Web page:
August 26: Weekly Health Round Up

Health Tips for Back to School

It’s that time of year again. Many parents across the country are doing all they can to help prepare their children to go back to school. Mayo Clinic experts are reminding parents to install good health and safety habits on their children as they transition back into their school routine. Whether it’s getting those checkups done, meal prepping or a new sleep routine, there are a lot of things to keep track of.  With some help from WLWT , you can start checking these items off your to-do-list!

No More Fitness Trackers in McDonald’s Happy Meals

McDonald’s latest attempt at promoting a healthier image came to an unexpected halt Wednesday. The company announced that it has pulled "Step It! Activity Band” fitness trackers from Happy Meals after receiving reports of children experiencing "skin irritations" from the toy's wristband. McDonald’s spokeswoman Terri Hickey says, “We have taken this swift and voluntary step after receiving limited reports of potential skin irritations that may be associated from wearing the band.” The Guardian mentioned that despite the negative outcome of this toy, which is still being investigated, the fitness trackers have been applauded by healthcare experts as a way to motivate kids to exercise.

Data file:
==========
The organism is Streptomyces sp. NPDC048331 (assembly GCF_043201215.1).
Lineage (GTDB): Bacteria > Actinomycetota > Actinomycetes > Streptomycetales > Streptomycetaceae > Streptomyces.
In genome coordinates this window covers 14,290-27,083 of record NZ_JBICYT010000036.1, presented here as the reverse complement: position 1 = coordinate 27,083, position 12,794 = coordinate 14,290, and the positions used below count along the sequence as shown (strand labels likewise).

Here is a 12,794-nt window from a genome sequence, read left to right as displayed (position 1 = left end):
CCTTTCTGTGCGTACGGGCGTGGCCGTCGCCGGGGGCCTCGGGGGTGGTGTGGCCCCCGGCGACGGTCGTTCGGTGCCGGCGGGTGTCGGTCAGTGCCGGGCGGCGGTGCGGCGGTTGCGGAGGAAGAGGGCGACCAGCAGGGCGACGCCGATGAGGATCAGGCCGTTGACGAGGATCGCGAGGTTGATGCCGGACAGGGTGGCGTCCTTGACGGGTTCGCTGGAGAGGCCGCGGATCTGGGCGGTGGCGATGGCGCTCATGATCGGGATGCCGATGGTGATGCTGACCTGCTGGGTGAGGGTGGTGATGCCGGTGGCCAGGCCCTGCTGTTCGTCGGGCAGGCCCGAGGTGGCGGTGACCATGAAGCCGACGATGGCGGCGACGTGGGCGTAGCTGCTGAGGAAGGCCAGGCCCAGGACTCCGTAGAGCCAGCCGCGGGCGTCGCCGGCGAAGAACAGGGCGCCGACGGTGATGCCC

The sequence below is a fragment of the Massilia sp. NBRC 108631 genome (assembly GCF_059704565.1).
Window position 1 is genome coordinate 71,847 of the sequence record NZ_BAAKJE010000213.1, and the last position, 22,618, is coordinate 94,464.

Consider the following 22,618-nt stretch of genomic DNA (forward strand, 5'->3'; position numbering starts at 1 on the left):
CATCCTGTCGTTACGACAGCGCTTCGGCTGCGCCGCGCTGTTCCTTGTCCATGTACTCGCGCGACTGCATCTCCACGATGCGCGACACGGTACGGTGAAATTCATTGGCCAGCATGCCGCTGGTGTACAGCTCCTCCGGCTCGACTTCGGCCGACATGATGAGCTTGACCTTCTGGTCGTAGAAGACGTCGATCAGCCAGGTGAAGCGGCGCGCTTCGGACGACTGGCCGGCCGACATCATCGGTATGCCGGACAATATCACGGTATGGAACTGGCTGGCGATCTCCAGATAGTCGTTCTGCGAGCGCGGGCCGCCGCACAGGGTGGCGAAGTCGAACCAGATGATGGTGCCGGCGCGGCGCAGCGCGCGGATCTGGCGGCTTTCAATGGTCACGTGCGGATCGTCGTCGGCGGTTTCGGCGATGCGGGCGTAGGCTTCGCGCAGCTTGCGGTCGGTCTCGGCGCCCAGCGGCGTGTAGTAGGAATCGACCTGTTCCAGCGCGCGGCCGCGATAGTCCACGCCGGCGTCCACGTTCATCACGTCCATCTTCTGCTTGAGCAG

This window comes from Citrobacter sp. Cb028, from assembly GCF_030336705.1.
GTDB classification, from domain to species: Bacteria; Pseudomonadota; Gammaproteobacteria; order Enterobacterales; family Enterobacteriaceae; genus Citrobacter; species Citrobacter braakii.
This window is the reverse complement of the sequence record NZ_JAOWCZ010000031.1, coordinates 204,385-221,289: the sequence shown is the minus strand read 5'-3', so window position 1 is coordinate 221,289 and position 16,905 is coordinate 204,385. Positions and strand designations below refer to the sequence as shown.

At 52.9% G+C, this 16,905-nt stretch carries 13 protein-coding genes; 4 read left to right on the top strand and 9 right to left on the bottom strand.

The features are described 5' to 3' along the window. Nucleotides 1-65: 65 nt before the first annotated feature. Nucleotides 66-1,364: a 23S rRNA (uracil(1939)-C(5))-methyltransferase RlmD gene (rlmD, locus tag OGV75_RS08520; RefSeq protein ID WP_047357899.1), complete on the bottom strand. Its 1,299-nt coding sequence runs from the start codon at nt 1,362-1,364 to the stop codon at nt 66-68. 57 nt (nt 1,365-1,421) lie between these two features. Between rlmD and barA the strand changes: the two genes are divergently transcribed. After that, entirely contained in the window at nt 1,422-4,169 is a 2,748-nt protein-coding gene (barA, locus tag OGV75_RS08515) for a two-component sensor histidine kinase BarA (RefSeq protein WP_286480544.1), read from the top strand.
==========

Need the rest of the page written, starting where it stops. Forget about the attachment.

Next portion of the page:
U.S. Confirms Zika Case in Florida

On Friday, Florida and federal officials  confirmed the first local spread of the Zika virus through infected mosquitoes in the continental United States. The Center for Disease Control and Prevention has provided the state with logistical expertise, epidemiology, laboratory services and advice to help fight off these mosquitoes. "These are the first cases of locally transmitted Zika virus in the continental United States,” says CDC Director Tom Frieden. Visit NBCNews, with more information on what is being done to help stop the spread of this virus

Huge Price Increase On EpiPen Raises Concern

The maker of the life-saving allergy shot are raising concerns about massive price increases on a drug used under emergency conditions for food and allergy reactions. Mylan’s EpiPens are used to quickly treat the severe allergic reaction known as anaphylaxis. Because of the EpiPen’s short shelf life , schools and consumers have to buy then on a yearly basis, making the 500%  price surge since 2007 a  raising concern for many. Check out USAToday for the reasoning behind the massive price increase.  

Time To Weigh In

What did you think of this weeks Health Round Up? We would love to hear your feedback. Leave you comments in the box below!